Feature photo courtesy of Jeran Moultrie.
Friends and family are what keep Jamir Moultrie going everyday.
Moultrie, a 4-star point guard from Bishop McNamara High School (MD) committed to La Salle University on Oct. 28. He announced his decision on Twitter, ending his three year recruitment process.
Moultrie chose La Salle over Monmouth, Georgia and Georgetown.
“I chose La Salle because it was a great fit overall,” Moultrie said. “I have the opportunity [to play] major minutes as a freshman playing behind two seniors and a junior.”
Moultrie, who is from Delaware, moved to Maryland at the age of eight. He still has family in Delaware and is excited that they can come see him play at La Salle.
Although Moultrie received high Division I offers from UCF, USC, West Virginia and Kansas State, he valued a relationship with coaches and the prospect of playing early.
This is where La Salle came into play, as they stayed consistent and developed a great relationship with him.
“The relationship with the coaches was key,” Moultrie said. “They have been recruiting me since sophomore year, they always kept good communication, and was straight up with me. They made me a priority.”
Moultrie is a four-year starter at McNamara and has averaged over 18 points per game since his freshman year. He carried the Mustangs to the final four of the playoffs two of his three years at McNamara. His goal is to win a championship this year.
Moultrie is looking forward to carrying La Salle back to the Sweet 16, much like he has carried McNamara in high school. La Salle has a lot of work to do after a 9-22 season last year and a three year NCAA Tournament drought.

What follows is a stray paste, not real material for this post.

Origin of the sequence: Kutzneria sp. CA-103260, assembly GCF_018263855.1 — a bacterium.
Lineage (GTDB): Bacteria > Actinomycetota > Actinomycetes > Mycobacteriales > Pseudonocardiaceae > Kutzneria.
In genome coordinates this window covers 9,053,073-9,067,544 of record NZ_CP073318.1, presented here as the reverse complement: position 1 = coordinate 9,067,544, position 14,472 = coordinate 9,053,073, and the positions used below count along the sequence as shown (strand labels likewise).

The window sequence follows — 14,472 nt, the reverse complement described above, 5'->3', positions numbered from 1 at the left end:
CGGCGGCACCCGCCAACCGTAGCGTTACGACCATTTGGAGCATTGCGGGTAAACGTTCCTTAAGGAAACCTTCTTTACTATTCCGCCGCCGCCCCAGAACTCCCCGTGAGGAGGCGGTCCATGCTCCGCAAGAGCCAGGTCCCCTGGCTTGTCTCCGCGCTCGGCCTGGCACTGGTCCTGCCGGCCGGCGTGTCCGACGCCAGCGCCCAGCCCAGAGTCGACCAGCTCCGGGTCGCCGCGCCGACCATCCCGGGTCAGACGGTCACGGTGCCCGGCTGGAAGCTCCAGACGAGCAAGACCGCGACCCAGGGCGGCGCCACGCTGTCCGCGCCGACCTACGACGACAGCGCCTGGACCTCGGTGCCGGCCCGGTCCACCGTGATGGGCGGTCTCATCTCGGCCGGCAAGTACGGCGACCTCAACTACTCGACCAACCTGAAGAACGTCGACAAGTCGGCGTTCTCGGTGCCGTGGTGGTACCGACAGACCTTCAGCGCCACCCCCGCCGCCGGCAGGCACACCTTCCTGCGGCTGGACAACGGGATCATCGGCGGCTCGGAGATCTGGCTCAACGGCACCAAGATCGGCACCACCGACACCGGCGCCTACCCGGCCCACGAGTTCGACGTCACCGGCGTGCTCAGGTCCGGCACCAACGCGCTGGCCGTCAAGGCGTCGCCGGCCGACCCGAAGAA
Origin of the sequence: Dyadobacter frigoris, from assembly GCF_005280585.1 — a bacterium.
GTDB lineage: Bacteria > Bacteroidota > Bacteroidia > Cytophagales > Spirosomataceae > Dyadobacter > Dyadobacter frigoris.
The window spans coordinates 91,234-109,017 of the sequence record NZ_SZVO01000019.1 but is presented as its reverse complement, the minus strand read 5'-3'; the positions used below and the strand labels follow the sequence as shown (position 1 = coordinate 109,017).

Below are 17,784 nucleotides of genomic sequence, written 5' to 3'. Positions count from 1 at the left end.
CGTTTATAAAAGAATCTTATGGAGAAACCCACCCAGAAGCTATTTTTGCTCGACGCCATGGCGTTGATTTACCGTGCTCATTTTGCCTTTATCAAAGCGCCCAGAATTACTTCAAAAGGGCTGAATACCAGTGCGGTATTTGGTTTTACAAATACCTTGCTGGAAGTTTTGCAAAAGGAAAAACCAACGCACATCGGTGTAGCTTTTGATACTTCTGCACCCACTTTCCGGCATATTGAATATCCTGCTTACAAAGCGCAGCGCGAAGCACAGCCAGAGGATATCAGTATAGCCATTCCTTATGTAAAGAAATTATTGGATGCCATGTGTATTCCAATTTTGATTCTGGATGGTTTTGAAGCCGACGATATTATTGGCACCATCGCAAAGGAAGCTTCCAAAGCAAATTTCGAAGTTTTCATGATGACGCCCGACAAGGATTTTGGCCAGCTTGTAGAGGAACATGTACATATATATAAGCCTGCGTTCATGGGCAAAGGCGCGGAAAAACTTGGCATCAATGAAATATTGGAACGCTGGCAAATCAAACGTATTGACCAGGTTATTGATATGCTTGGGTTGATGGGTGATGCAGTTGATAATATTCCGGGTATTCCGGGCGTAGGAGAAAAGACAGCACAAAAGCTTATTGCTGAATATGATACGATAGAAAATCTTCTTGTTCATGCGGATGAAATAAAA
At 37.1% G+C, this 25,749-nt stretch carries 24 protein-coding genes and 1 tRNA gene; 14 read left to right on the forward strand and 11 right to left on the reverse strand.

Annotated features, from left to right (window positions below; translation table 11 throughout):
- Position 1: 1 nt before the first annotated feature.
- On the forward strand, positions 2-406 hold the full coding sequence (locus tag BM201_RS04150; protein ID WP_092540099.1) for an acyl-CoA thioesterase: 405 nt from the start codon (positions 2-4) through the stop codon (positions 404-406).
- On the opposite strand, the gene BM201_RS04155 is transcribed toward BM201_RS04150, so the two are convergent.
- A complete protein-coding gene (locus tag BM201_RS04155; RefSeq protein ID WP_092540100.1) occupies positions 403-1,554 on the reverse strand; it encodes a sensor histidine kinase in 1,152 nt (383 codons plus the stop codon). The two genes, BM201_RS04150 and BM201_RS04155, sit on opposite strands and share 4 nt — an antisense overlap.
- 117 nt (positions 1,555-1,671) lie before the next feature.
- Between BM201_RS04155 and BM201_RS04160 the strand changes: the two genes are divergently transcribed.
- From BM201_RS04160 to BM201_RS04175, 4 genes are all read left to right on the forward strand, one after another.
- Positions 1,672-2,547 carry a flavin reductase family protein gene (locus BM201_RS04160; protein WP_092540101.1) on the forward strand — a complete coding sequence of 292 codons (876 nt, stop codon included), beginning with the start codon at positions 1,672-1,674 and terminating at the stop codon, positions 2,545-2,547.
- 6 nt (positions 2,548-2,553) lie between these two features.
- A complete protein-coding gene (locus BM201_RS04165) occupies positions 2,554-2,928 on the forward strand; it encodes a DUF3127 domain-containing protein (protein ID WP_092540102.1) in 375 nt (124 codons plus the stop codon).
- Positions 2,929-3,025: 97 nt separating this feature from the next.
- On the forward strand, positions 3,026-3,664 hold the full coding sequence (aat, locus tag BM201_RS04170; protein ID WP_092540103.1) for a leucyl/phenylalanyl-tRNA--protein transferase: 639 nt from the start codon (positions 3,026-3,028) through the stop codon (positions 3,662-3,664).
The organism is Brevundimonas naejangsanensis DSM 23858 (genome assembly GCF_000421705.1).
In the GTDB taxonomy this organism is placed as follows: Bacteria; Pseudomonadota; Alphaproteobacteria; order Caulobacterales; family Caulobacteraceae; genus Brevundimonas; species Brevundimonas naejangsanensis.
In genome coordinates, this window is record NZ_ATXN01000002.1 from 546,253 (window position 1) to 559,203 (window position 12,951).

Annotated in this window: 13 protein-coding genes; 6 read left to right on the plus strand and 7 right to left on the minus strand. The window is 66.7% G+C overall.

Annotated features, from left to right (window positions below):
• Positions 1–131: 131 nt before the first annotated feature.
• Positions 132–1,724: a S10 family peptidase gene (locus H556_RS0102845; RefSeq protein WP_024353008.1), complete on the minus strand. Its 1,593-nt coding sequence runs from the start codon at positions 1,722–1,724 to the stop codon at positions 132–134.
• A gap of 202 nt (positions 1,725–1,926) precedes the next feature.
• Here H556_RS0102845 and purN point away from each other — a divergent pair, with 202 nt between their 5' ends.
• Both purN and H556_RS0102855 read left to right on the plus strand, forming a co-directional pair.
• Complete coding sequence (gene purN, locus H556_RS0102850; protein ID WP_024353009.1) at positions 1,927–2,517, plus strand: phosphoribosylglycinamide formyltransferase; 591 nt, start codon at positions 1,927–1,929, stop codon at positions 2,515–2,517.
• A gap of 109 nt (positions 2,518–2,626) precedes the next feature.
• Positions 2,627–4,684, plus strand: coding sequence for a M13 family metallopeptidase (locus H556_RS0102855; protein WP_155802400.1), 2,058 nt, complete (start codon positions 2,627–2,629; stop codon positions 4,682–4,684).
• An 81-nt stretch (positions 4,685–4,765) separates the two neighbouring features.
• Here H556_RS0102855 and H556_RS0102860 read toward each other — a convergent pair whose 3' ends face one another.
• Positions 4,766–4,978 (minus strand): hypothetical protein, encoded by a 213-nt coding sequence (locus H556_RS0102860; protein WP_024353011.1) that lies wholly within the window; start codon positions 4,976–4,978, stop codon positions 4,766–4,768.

The lack of success is not a problem for Moultrie. He likes taking on the role of being the darkhorse and underdog of the conference — it is where he truly thrives best. Moultrie is the type of player that can come in right away and take La Salle back to the tournament just as he did at McNamara.
Moultrie credits all of his success, both on and off the court, to his father, Jeran.
“My dad got me to where I am at right now,” he said. “He always pushed me at a young age. When I didn’t want to work out, he pushed me. He made me into the man I am today.”
Moultrie started watching his dad play and instantly fell in love with the game.
“Jamir could always score,” Moultrie’s dad said. “But [he] wasn’t as skilled as everyone else…We worked hard, and I pushed him to stay hungry and to never be satisfied with your development as a player.”
Off the court, Moultrie depends on his friends and family to take his mind off the game. His schedule is rigorous and he spends his free time playing video games and hanging out with his friends.
Moultrie is very close with his family and is playing to make them proud.
“I play for my family and my Uncle Ron, who passed away when I was young.” Moultrie said.
Moultrie said he believes that without the constant support from his friends and family, he could not be where he is today. His family has pushed him to be the best player he can be and it has paid off.
Moultrie’s dad is a firm believer that working hard helps to achieve success. This mantra has helped Moultrie improve his game. Moultrie has taken that mindset to heart, working out three times a day, even during the school year.
Moultrie plans on studying criminal justice at La Salle and would like to play in the NBA or overseas after college. He is on track to score 2,000 points this season and break the scoring record at McNamara.
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